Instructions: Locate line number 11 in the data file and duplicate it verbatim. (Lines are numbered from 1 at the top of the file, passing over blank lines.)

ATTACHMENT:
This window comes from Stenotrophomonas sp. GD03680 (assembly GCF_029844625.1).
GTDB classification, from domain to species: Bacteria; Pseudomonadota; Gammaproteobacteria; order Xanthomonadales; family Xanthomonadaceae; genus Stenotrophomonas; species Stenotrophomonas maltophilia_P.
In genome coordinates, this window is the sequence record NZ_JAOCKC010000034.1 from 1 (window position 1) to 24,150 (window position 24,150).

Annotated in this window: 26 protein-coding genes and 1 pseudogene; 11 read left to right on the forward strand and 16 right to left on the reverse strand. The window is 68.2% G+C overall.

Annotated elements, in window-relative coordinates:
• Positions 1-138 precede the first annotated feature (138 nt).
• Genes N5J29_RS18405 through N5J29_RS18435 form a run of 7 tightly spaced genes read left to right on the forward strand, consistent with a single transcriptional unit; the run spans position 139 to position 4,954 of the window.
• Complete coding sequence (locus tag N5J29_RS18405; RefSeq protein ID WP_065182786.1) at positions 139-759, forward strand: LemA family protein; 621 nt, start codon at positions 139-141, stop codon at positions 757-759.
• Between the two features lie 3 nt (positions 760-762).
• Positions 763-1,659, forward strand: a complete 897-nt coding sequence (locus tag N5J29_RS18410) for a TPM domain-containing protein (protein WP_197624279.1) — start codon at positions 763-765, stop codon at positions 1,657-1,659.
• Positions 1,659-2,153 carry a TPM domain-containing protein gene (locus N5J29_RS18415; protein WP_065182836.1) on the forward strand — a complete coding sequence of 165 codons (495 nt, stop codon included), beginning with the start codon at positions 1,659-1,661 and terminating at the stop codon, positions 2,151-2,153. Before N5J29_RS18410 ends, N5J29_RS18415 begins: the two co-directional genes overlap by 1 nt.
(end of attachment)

• Positions 1,659-2,153 carry a TPM domain-containing protein gene (locus N5J29_RS18415; protein WP_065182836.1) on the forward strand — a complete coding sequence of 165 codons (495 nt, stop codon included), beginning with the start codon at positions 1,659-1,661 and terminating at the stop codon, positions 2,151-2,153. Before N5J29_RS18410 ends, N5J29_RS18415 begins: the two co-directional genes overlap by 1 nt.